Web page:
I think it survived its early years because the young man, after having said farewell forever to his love, visited the tree on a regular basis for the rest of his life to tend and care for it and to make sure that no harm came to it. If he inherited the land, or bought it later in life then this could well be the case. To me this is the only possible reason why it flourished and survives to this day. If that bit of land in those days was a small wood or coppice and was cleared for farmland, why was that tree left? I think it was because it was very special to someone.

So you see, I believe the legend to be true, otherwise the tree would have disappeared long ago.

Pagan Connections.

The area around the tree has been adopted by local pagans as a Special Place or Sacred Site, and is visited on a frequent basis to make sure that the area is always clean and tidy, and to continue the work of caring for it. It is not only visiting a special place that is important, but also the getting there. To walk along an ancient path to a Special Place is to walk a way that generations and generations have walked before, possibly with some spiritual purpose in mind. I have been told by various pagan people that walking the land is one way of reconnecting with your inner self, and to go and sit beneath this special tree in this special place to meditate and be quiet does wonders for the soul.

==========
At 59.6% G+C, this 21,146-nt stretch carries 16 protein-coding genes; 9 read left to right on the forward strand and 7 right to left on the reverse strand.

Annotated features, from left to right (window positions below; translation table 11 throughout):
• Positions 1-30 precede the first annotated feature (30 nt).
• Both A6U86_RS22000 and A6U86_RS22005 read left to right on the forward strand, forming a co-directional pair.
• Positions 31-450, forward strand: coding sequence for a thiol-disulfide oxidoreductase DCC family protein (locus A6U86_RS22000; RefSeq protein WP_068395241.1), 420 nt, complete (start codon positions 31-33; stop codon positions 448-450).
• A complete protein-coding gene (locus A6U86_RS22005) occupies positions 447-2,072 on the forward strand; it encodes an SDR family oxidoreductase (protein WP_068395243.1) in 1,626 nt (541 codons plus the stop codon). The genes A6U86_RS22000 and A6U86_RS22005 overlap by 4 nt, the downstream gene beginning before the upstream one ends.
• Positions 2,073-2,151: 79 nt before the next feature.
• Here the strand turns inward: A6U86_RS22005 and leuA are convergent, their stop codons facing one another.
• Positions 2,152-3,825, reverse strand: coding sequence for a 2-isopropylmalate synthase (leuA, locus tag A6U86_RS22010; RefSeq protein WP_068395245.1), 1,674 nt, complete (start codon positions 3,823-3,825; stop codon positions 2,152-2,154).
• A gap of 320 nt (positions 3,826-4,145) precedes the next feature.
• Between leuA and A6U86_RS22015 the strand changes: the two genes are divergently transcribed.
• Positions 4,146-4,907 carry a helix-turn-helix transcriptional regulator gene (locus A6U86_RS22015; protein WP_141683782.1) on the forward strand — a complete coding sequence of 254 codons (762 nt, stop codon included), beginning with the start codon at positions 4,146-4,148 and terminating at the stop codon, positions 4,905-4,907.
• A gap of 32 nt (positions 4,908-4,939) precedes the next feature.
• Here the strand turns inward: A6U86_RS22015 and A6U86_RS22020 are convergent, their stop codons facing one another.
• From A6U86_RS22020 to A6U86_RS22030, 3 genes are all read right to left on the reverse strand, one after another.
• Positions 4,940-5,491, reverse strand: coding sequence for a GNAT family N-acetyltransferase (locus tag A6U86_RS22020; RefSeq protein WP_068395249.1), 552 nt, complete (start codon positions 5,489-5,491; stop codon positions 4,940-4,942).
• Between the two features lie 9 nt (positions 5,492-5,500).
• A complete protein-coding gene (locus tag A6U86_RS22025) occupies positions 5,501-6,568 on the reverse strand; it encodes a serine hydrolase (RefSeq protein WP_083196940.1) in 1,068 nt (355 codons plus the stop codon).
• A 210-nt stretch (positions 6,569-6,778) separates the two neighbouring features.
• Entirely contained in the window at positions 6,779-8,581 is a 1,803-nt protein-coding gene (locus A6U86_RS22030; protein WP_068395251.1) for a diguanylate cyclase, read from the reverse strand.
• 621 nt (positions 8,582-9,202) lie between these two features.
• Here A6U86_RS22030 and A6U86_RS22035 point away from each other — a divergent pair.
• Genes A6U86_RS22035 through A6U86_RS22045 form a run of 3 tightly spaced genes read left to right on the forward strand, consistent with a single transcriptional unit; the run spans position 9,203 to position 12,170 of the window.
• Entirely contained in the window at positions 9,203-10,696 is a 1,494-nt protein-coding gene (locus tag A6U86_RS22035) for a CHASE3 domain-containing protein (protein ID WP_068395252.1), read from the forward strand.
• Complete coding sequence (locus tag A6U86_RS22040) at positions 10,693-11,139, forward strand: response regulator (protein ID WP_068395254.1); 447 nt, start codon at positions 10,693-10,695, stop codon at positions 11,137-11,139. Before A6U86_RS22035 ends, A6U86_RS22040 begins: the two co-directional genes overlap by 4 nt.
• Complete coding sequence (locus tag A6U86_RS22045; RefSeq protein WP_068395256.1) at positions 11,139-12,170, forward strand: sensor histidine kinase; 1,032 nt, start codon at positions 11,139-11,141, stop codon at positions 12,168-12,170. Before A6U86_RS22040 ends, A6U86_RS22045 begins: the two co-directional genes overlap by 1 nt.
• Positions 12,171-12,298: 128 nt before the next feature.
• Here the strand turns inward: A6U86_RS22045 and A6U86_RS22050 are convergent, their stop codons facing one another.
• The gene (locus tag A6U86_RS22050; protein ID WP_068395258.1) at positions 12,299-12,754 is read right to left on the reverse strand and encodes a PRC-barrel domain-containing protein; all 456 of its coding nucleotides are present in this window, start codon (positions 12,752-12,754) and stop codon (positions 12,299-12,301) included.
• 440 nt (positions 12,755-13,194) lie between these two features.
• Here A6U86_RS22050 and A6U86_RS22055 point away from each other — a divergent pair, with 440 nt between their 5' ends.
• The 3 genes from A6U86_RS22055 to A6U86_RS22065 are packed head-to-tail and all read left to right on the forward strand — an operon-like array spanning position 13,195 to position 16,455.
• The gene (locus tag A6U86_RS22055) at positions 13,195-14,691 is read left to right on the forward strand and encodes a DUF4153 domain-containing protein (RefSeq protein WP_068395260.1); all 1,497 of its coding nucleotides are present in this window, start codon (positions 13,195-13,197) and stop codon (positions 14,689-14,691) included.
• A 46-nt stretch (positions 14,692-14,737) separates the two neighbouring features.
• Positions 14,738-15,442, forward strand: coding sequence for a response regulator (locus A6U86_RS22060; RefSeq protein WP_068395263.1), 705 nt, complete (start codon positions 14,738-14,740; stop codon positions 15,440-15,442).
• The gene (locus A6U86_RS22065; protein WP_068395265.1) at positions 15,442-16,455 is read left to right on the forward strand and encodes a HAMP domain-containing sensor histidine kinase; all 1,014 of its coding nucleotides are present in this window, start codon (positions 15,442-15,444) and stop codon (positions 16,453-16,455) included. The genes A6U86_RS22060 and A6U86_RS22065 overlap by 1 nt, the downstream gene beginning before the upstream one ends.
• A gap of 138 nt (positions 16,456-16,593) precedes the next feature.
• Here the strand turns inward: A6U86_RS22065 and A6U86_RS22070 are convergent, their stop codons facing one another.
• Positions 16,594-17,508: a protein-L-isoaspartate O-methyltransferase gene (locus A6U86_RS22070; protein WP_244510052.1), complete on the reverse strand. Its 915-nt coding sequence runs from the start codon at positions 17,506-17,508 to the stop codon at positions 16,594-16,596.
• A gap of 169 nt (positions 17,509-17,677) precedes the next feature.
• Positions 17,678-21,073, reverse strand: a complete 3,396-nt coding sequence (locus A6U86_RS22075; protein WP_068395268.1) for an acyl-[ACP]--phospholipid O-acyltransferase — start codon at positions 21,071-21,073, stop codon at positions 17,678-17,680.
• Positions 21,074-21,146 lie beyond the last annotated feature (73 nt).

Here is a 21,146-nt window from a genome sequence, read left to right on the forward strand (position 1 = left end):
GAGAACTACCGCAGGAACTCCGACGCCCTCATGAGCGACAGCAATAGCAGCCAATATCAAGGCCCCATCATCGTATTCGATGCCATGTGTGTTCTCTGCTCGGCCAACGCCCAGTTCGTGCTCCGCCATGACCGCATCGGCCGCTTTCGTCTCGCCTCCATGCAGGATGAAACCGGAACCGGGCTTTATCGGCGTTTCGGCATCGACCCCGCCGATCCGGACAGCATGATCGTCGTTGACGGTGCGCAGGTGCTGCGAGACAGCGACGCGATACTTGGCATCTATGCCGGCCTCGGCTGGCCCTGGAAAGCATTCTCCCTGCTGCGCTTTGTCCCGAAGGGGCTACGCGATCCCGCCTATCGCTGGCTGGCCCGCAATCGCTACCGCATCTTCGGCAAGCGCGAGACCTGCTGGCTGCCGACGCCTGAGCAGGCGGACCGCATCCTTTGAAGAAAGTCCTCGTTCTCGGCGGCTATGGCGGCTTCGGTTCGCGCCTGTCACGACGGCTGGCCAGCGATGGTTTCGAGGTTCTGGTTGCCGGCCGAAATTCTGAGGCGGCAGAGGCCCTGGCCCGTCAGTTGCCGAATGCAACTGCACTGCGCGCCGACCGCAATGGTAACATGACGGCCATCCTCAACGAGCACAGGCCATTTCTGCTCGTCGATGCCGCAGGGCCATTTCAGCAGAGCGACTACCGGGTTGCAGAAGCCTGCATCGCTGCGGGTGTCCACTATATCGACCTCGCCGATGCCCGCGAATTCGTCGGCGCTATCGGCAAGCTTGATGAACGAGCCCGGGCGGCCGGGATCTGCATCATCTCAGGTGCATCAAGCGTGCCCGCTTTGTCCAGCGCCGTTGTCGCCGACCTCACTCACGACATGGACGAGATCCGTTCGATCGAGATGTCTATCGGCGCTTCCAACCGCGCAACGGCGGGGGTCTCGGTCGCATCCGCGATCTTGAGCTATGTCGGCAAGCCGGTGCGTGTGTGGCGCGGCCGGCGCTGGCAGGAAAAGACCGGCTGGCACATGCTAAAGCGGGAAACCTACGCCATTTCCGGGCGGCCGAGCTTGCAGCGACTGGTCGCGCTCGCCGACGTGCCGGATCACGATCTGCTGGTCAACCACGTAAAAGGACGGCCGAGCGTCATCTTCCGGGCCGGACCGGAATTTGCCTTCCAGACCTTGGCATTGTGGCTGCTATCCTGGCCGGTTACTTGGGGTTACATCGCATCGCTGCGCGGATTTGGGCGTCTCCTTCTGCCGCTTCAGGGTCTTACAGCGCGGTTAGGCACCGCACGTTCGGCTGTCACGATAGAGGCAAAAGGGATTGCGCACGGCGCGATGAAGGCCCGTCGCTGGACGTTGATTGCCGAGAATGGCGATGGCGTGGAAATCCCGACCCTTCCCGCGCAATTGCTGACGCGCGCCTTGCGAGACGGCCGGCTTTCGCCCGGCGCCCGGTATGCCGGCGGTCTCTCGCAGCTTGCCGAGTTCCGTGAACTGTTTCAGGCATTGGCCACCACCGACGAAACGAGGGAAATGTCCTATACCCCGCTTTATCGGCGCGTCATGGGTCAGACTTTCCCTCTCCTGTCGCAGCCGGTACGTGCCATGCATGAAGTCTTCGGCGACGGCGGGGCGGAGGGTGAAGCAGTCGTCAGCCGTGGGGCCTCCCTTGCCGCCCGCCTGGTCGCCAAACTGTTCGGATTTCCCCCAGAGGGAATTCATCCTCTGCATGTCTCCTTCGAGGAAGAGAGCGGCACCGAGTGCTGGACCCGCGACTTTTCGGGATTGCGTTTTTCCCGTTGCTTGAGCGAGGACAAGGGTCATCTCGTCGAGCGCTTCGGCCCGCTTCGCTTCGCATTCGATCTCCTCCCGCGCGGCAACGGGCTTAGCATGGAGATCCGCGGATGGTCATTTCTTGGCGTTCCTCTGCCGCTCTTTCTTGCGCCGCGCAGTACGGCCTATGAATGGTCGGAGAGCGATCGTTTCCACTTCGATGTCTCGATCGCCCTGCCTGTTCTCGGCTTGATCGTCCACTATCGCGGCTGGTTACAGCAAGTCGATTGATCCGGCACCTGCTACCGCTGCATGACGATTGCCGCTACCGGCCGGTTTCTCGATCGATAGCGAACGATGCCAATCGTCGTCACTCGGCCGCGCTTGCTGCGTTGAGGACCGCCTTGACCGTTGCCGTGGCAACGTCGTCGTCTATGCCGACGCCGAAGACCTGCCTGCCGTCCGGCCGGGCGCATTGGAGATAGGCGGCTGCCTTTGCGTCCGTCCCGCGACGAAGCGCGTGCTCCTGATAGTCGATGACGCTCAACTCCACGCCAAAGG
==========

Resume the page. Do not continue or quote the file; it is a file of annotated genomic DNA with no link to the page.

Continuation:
- Keith Smith.

tree seperator

The Oak 'n Ash Tree.

By Christine Coole

There's a place now in the Midlands, in the south of Leicestershire,
Near the boundary of Earl Shilton, where two footpaths cross near.
A mighty tree is growing, tho' it's not what it seems,
For it is two great giants, grown together in the green.

Seasons come and seasons go, from tiny seeds great giants grow,
Seasons come and seasons go, there's magic in the seeds we sow.

Many, many years ago two seeds fell side by side,
One from oak and one from ash, each from its own tribe
And each set down into the ground its own strong feeding root.
While from the earth to sun and sky, each sent its own green shoot.


As years went by they grew and grew, their twigs began to touch.
Their leaves fluttered together when the winds blew from the south.
The oak began to wrap its branches round the ash so straight,
The oaks bole crept around its mate and so they were locked tight.


And so they stand now, joined as one, like lovers do entwine,
Basking in the sun and rain, two hearts measuring time
And where one sways, the other goes, an endless rhythmic dance,
The oak-ash tree of Leicestershire, mother earth's pure gift of chance.

Chorus. (twice)